Is ‘Stealth SOA’ the only choice?

Some of our recent research at Lustratus has given me the opportunity to talk to a lot of end user companies trying to get going with SOA, and a range of different roles within these users spanning all the way from the programmers to business people.

As a result, I am beginning to wonder whether the only option for SOA implementation is the Stealth model.

Leaving aside those visionary companies who are able to write off large investments on the latest new idea, or on a belief, most companies are forced to take a pragmatic view. As outlined in the Lustratus 2008 forecasts, there is a definite fracturing of SOA-related decision making between the archtiect bodies that see the value clearly, and the business-driven projects that own the budgets but do not see the need to include SOA costs in their business cases. When you think about it, this attitude from the business side of the house is not unreasonable – after all, what does SOA mean to a business unit? The discussions often go like this.

You will get get business agility and flexibility – the ability to respond faster to market changes.

– Oh yeah? When? How much do I have to invest before this happens? When do we reach critical mass? How long do I have to wait? Prove it!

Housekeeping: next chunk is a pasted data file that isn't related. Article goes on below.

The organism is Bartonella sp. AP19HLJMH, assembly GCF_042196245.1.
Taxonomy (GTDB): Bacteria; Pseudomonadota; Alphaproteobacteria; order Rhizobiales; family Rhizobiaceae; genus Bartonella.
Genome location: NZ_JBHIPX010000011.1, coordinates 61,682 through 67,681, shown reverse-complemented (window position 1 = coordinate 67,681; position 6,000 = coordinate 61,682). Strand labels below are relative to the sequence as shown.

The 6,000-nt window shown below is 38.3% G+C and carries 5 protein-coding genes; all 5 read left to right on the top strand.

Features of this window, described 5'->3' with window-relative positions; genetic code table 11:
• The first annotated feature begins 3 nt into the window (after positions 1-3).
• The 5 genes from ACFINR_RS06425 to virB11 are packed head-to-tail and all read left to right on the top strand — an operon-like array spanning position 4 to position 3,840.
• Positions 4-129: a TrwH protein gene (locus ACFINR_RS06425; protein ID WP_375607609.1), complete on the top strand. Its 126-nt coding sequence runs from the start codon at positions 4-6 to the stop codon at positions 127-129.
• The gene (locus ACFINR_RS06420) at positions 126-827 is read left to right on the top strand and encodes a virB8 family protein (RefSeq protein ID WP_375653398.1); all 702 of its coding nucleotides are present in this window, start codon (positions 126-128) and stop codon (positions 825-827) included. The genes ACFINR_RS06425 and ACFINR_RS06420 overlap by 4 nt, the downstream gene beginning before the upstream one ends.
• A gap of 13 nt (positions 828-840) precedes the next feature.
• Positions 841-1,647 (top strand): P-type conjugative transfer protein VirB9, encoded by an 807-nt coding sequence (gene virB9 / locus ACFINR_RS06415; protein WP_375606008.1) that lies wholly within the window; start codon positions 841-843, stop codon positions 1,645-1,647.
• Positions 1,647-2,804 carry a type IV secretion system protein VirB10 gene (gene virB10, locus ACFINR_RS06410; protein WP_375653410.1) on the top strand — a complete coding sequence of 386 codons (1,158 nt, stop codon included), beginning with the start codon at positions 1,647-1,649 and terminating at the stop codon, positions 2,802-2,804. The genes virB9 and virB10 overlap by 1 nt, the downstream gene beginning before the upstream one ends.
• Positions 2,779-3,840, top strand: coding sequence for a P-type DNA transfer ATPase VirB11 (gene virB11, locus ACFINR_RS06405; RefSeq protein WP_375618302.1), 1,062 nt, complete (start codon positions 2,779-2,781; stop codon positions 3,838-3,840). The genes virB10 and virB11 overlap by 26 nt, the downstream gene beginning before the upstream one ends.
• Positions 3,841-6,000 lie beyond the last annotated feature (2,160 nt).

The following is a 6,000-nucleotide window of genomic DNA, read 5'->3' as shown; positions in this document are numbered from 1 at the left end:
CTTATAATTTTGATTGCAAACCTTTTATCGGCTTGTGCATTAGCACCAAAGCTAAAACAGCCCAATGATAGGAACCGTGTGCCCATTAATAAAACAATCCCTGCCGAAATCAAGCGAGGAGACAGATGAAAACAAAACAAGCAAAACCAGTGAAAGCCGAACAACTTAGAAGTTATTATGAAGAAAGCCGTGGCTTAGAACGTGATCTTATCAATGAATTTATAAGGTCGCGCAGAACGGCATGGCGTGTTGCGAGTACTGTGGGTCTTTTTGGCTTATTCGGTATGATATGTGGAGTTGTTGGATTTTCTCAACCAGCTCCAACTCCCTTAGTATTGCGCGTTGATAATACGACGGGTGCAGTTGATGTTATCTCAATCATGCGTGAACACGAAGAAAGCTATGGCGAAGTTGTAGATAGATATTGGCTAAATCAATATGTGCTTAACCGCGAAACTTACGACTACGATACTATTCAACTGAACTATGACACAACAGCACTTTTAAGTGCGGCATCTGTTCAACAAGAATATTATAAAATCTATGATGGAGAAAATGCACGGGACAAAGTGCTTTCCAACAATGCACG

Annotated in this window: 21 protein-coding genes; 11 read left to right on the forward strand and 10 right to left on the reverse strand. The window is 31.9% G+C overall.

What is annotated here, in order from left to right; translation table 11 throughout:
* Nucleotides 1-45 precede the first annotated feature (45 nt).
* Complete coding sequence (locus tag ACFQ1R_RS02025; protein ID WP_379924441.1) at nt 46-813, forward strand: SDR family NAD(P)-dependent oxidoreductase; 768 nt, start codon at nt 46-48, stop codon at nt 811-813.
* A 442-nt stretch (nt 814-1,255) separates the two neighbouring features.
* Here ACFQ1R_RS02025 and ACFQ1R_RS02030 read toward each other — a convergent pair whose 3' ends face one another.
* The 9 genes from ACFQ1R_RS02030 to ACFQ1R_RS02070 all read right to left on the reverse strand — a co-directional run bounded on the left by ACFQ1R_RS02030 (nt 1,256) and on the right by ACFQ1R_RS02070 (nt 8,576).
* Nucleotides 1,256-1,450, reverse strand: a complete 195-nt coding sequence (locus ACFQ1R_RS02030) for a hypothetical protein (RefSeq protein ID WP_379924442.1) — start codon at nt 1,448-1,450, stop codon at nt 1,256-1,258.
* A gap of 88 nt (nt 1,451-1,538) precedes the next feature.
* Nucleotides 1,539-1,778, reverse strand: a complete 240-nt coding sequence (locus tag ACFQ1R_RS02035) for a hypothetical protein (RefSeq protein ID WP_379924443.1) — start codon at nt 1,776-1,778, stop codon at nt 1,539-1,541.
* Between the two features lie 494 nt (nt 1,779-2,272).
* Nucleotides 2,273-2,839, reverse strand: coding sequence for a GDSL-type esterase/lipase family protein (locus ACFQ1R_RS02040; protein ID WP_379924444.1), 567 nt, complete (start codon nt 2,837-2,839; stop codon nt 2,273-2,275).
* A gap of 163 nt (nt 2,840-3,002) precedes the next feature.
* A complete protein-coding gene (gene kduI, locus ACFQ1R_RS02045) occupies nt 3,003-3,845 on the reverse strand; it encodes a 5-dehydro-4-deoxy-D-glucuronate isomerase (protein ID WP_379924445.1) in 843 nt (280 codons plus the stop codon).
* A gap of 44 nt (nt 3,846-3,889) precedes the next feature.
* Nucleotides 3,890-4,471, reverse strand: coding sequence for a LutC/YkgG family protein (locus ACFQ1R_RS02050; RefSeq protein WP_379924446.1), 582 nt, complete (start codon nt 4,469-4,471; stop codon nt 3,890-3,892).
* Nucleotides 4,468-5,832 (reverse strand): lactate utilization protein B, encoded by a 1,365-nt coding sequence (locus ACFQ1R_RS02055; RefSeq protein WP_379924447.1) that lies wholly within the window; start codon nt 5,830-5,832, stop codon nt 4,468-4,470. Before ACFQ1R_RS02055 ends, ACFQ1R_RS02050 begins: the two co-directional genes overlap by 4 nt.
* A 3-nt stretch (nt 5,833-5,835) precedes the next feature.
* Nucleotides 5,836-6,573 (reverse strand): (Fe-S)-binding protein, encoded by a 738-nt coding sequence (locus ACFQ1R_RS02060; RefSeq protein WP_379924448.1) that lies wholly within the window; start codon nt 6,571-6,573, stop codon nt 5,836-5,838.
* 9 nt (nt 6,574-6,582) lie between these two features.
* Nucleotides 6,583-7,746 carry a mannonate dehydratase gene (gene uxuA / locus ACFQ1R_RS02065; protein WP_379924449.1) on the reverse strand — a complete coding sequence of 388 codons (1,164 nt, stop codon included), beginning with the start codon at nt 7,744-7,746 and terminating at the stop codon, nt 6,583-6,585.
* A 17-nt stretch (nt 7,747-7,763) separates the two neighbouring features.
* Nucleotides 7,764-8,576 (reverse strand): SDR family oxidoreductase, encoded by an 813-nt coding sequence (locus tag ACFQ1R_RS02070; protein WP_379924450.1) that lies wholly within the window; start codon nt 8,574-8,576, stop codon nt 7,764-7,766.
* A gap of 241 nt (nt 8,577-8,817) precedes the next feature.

The P&L will improve because we will reduce redundant code and wont write so much new stuff.

– When? What is the payback time? Why have you guys been building duplicate programs anyway? And how does that increase my project budget now, to cover the extra costs you want me to include?

But it is all for the best – honest!

– Do I HAVE to use SOA? Can I do what my project needs without? All I care about is this project, its allocated budget and the returns.

The problem is that SOA actually asks the business user for a lot of faith, just like other major infrastructure changes fo the past. One way around this impasse that many users have started to employ is the ‘SOA by Stealth’ approach. The first step is to get the SOA infrastructure assembled – ESB, Registry etc. These components can sometimes be slipped into projects without arousing suspicion, usually by claiming that the particular project needs it. Breaking the infrastructure up this way avoids the problems caused by a sudden large investment. Then, as each project is done programmers try to gradually turn pieces of functionality into SOA services – as many as can be done without drawing too much attention and impacting the budget too much.

The idea is that eventually it will become possible for IT to assemble the evidence that SOA is actually delivering benefits, at which point it becomes much easier to convince project budget holders to allocate some investment to it. In other words, the hope is that once the boulder starts rolling it

Steve

Posted in best practices, Business model, enterprise architecture, Imported, Industry trends, investment, SOA, SOA development, SOA testing.

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